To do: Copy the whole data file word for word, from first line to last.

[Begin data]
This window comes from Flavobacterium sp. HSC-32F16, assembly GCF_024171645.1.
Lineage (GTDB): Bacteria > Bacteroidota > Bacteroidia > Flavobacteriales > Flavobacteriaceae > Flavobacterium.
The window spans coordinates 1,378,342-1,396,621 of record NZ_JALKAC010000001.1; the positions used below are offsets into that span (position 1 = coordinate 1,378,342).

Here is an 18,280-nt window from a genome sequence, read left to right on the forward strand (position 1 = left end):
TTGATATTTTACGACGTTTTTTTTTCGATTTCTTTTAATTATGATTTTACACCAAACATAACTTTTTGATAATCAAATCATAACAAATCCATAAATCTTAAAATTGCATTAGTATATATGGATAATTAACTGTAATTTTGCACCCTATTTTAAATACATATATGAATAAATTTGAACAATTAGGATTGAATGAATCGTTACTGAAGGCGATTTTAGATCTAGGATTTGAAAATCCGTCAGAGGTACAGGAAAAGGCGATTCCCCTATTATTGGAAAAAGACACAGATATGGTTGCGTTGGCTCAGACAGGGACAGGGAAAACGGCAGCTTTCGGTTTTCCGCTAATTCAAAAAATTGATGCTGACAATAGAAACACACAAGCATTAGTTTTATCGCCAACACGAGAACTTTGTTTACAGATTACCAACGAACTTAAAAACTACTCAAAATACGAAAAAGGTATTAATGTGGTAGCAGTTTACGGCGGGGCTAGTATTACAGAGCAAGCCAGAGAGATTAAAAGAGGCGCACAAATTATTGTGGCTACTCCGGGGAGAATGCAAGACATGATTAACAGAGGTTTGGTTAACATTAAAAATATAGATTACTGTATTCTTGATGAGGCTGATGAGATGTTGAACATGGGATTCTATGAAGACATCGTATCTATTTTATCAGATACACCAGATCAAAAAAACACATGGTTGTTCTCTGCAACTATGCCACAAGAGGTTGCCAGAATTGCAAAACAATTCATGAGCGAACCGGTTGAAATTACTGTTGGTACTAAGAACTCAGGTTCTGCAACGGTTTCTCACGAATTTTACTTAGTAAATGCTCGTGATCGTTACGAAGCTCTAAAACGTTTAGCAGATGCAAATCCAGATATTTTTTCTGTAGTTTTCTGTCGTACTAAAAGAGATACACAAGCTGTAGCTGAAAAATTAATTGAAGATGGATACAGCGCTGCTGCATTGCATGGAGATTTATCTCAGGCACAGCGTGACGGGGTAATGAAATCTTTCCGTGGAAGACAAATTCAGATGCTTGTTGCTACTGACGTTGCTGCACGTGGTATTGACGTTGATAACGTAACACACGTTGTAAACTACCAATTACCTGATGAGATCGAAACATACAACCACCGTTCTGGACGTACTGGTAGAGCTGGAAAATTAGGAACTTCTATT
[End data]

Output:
This window comes from Flavobacterium sp. HSC-32F16, assembly GCF_024171645.1.
Lineage (GTDB): Bacteria > Bacteroidota > Bacteroidia > Flavobacteriales > Flavobacteriaceae > Flavobacterium.
The window spans coordinates 1,378,342-1,396,621 of record NZ_JALKAC010000001.1; the positions used below are offsets into that span (position 1 = coordinate 1,378,342).

Here is an 18,280-nt window from a genome sequence, read left to right on the forward strand (position 1 = left end):
TTGATATTTTACGACGTTTTTTTTTCGATTTCTTTTAATTATGATTTTACACCAAACATAACTTTTTGATAATCAAATCATAACAAATCCATAAATCTTAAAATTGCATTAGTATATATGGATAATTAACTGTAATTTTGCACCCTATTTTAAATACATATATGAATAAATTTGAACAATTAGGATTGAATGAATCGTTACTGAAGGCGATTTTAGATCTAGGATTTGAAAATCCGTCAGAGGTACAGGAAAAGGCGATTCCCCTATTATTGGAAAAAGACACAGATATGGTTGCGTTGGCTCAGACAGGGACAGGGAAAACGGCAGCTTTCGGTTTTCCGCTAATTCAAAAAATTGATGCTGACAATAGAAACACACAAGCATTAGTTTTATCGCCAACACGAGAACTTTGTTTACAGATTACCAACGAACTTAAAAACTACTCAAAATACGAAAAAGGTATTAATGTGGTAGCAGTTTACGGCGGGGCTAGTATTACAGAGCAAGCCAGAGAGATTAAAAGAGGCGCACAAATTATTGTGGCTACTCCGGGGAGAATGCAAGACATGATTAACAGAGGTTTGGTTAACATTAAAAATATAGATTACTGTATTCTTGATGAGGCTGATGAGATGTTGAACATGGGATTCTATGAAGACATCGTATCTATTTTATCAGATACACCAGATCAAAAAAACACATGGTTGTTCTCTGCAACTATGCCACAAGAGGTTGCCAGAATTGCAAAACAATTCATGAGCGAACCGGTTGAAATTACTGTTGGTACTAAGAACTCAGGTTCTGCAACGGTTTCTCACGAATTTTACTTAGTAAATGCTCGTGATCGTTACGAAGCTCTAAAACGTTTAGCAGATGCAAATCCAGATATTTTTTCTGTAGTTTTCTGTCGTACTAAAAGAGATACACAAGCTGTAGCTGAAAAATTAATTGAAGATGGATACAGCGCTGCTGCATTGCATGGAGATTTATCTCAGGCACAGCGTGACGGGGTAATGAAATCTTTCCGTGGAAGACAAATTCAGATGCTTGTTGCTACTGACGTTGCTGCACGTGGTATTGACGTTGATAACGTAACACACGTTGTAAACTACCAATTACCTGATGAGATCGAAACATACAACCACCGTTCTGGACGTACTGGTAGAGCTGGAAAATTAGGAACTTCTATT